Timo Kettern
Corporate Director of IT at Bierwirth & Kluth Hotel Management

For a smaller hotel management company like us, we cannot afford in-house developments - not budget- and not resource-wise. We will always look to partner with vendors for technologies that help us achieve our operational and financial goals.

Jon Davis
CTO at Village Hotel Club

I would always be an advocate of buying 'off the shelf' solutions where possible, and I believe it is becoming increasingly easier to do this, although there is still a way to go! With the rate of change in technology, I am more comfortable relying on solutions that are used by other hospitality experts, which should, in theory, allow for a wider group to impact research and development. 

Floor Bleeker
CIO MEA and Global Accor Strategic Programs

To develop your own solutions, a big and expensive team of specialists is required. A typical software development cycle has project managers, product managers, developers, testers, security specialists, DBAs, and functional and technical analysts involved, amongst others. For most of us the first question would be 'can we even afford to develop our solutions in-house?' see more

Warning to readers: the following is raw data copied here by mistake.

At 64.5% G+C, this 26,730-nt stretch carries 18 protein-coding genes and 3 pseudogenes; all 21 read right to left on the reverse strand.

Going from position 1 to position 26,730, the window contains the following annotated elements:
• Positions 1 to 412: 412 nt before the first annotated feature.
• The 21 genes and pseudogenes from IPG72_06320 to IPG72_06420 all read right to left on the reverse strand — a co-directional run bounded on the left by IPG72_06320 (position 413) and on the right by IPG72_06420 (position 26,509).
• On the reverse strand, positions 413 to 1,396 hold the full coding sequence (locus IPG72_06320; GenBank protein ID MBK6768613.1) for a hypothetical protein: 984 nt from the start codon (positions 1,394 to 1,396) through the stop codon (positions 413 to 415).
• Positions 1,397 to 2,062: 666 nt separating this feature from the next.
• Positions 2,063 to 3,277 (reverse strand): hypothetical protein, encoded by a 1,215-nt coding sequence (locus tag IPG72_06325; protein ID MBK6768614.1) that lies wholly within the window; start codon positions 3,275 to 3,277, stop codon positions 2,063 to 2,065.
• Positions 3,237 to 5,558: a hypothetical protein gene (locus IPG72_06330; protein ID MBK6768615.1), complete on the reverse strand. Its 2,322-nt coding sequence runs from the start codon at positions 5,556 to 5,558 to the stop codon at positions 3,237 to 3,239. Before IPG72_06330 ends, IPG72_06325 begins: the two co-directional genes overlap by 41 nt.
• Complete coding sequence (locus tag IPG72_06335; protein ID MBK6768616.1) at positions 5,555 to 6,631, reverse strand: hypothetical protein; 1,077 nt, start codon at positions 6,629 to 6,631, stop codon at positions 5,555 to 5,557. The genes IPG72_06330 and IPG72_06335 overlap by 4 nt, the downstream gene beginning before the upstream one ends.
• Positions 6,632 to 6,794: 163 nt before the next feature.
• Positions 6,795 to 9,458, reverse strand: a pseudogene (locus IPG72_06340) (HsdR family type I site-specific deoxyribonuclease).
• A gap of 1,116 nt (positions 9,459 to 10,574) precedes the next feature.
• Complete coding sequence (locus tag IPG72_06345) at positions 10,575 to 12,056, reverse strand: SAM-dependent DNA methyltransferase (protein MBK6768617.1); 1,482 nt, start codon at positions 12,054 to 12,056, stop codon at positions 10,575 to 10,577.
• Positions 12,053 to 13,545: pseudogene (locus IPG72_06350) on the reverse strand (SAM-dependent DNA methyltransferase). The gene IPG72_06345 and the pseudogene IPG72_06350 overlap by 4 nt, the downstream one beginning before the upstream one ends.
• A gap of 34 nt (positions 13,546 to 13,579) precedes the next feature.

But even if the answer is 'yes' I don't believe this is the way to go in most cases. Relying on vendors means that you have a much broader choice of technology to pick from and most of the time they are more cost effective, more innovative and better at it than we are. And if you don't like them, you can always change...

A problem with vendors may be that they are not as invested in your company's success as your own employees would be. To counter this, a contract with performance clauses is key. I also like to keep critical jobs like project and product managers in-house. If you are worried about the service to your customers it's worth considering to keep your service team in-house as well.

Ian Millar
Professor at Ecole hôtelière de Lausanne